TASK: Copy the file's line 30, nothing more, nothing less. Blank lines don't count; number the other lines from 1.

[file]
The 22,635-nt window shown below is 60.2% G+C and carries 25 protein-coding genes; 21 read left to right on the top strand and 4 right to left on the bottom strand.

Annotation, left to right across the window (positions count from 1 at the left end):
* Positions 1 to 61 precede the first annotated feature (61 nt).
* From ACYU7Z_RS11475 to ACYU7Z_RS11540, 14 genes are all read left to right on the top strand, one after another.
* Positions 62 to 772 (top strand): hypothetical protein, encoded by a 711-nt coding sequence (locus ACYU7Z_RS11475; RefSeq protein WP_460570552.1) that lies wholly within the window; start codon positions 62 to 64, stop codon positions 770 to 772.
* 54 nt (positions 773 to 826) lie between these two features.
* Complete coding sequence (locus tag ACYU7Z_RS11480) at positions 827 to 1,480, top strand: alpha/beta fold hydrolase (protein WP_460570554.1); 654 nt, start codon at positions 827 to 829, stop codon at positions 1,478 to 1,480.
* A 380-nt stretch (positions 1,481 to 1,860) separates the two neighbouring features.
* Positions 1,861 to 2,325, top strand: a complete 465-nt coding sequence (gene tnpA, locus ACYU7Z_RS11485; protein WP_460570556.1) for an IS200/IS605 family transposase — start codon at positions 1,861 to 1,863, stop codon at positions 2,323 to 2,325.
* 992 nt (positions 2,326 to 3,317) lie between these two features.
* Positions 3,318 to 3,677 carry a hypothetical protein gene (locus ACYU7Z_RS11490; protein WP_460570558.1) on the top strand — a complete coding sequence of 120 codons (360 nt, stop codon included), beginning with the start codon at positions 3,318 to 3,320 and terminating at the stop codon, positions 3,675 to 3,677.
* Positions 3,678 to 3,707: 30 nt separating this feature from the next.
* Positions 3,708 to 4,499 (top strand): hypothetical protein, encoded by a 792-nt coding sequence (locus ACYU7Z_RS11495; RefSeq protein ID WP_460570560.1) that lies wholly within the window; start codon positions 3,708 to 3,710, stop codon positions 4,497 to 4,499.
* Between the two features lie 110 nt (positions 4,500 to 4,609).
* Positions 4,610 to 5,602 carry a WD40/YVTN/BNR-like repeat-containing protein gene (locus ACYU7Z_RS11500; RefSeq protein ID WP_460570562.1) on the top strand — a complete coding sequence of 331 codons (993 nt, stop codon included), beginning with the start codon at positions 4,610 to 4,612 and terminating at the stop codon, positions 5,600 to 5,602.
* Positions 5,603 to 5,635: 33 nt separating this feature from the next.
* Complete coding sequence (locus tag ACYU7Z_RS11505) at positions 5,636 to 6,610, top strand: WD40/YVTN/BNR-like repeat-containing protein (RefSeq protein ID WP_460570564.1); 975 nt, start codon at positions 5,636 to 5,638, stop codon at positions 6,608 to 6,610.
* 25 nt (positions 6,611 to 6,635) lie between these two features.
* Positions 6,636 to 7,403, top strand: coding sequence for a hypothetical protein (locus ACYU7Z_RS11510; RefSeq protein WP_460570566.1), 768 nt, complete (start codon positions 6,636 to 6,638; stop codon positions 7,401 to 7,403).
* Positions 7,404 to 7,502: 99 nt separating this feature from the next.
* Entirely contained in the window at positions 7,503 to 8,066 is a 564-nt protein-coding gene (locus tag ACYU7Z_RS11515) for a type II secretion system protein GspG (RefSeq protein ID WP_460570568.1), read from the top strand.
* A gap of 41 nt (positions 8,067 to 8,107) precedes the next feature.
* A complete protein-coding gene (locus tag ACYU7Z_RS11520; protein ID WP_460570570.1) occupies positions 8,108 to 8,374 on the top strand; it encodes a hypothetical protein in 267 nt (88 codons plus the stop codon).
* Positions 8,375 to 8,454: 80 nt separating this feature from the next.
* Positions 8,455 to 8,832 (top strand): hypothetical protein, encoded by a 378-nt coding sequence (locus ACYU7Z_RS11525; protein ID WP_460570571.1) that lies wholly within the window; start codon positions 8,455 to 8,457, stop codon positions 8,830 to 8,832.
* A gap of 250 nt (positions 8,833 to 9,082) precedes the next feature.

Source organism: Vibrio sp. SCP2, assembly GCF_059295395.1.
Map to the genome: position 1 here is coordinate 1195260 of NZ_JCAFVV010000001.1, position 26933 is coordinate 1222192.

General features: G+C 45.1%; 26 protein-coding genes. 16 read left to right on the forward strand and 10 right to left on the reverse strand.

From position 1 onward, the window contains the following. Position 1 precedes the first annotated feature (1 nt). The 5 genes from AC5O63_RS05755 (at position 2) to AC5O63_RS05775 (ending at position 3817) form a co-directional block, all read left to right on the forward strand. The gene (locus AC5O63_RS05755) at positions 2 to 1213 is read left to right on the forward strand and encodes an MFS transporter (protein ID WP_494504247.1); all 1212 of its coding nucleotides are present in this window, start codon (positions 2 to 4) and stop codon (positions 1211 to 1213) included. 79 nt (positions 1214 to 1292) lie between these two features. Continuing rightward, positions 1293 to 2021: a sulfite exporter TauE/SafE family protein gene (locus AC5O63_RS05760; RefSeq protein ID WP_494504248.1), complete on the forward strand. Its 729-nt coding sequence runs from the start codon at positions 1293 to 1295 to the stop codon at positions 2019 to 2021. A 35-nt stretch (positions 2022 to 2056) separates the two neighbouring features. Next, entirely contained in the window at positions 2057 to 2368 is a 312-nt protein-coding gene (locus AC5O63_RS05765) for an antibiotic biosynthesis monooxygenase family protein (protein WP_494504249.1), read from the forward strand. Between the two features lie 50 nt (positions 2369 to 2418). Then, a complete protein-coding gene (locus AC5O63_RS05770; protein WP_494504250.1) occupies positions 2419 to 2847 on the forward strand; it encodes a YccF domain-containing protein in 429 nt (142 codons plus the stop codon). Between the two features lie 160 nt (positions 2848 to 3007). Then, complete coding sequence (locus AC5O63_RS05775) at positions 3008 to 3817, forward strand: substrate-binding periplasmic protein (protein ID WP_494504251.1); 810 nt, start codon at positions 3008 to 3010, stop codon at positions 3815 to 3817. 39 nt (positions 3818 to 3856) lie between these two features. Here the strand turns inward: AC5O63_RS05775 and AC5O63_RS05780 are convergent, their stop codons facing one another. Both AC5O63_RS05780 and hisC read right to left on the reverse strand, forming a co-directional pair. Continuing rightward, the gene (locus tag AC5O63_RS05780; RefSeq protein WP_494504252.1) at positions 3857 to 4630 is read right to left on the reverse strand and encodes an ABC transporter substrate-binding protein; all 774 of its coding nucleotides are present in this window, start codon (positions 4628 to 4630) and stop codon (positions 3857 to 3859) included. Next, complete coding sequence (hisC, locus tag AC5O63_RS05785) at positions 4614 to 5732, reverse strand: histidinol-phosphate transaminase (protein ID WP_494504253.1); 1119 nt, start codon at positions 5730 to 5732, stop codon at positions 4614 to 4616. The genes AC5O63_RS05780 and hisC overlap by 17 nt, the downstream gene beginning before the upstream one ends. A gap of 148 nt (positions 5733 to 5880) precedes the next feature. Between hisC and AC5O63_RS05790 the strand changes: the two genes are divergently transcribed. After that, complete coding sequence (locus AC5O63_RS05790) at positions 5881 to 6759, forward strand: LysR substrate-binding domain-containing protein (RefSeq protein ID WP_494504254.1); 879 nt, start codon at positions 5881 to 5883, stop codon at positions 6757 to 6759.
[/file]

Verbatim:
From position 1 onward, the window contains the following. Position 1 precedes the first annotated feature (1 nt). The 5 genes from AC5O63_RS05755 (at position 2) to AC5O63_RS05775 (ending at position 3817) form a co-directional block, all read left to right on the forward strand. The gene (locus AC5O63_RS05755) at positions 2 to 1213 is read left to right on the forward strand and encodes an MFS transporter (protein ID WP_494504247.1); all 1212 of its coding nucleotides are present in this window, start codon (positions 2 to 4) and stop codon (positions 1211 to 1213) included. 79 nt (positions 1214 to 1292) lie between these two features. Continuing rightward, positions 1293 to 2021: a sulfite exporter TauE/SafE family protein gene (locus AC5O63_RS05760; RefSeq protein ID WP_494504248.1), complete on the forward strand. Its 729-nt coding sequence runs from the start codon at positions 1293 to 1295 to the stop codon at positions 2019 to 2021. A 35-nt stretch (positions 2022 to 2056) separates the two neighbouring features. Next, entirely contained in the window at positions 2057 to 2368 is a 312-nt protein-coding gene (locus AC5O63_RS05765) for an antibiotic biosynthesis monooxygenase family protein (protein WP_494504249.1), read from the forward strand. Between the two features lie 50 nt (positions 2369 to 2418). Then, a complete protein-coding gene (locus AC5O63_RS05770; protein WP_494504250.1) occupies positions 2419 to 2847 on the forward strand; it encodes a YccF domain-containing protein in 429 nt (142 codons plus the stop codon). Between the two features lie 160 nt (positions 2848 to 3007). Then, complete coding sequence (locus AC5O63_RS05775) at positions 3008 to 3817, forward strand: substrate-binding periplasmic protein (protein ID WP_494504251.1); 810 nt, start codon at positions 3008 to 3010, stop codon at positions 3815 to 3817. 39 nt (positions 3818 to 3856) lie between these two features. Here the strand turns inward: AC5O63_RS05775 and AC5O63_RS05780 are convergent, their stop codons facing one another. Both AC5O63_RS05780 and hisC read right to left on the reverse strand, forming a co-directional pair. Continuing rightward, the gene (locus tag AC5O63_RS05780; RefSeq protein WP_494504252.1) at positions 3857 to 4630 is read right to left on the reverse strand and encodes an ABC transporter substrate-binding protein; all 774 of its coding nucleotides are present in this window, start codon (positions 4628 to 4630) and stop codon (positions 3857 to 3859) included. Next, complete coding sequence (hisC, locus tag AC5O63_RS05785) at positions 4614 to 5732, reverse strand: histidinol-phosphate transaminase (protein ID WP_494504253.1); 1119 nt, start codon at positions 5730 to 5732, stop codon at positions 4614 to 4616. The genes AC5O63_RS05780 and hisC overlap by 17 nt, the downstream gene beginning before the upstream one ends. A gap of 148 nt (positions 5733 to 5880) precedes the next feature. Between hisC and AC5O63_RS05790 the strand changes: the two genes are divergently transcribed. After that, complete coding sequence (locus AC5O63_RS05790) at positions 5881 to 6759, forward strand: LysR substrate-binding domain-containing protein (RefSeq protein ID WP_494504254.1); 879 nt, start codon at positions 5881 to 5883, stop codon at positions 6757 to 6759.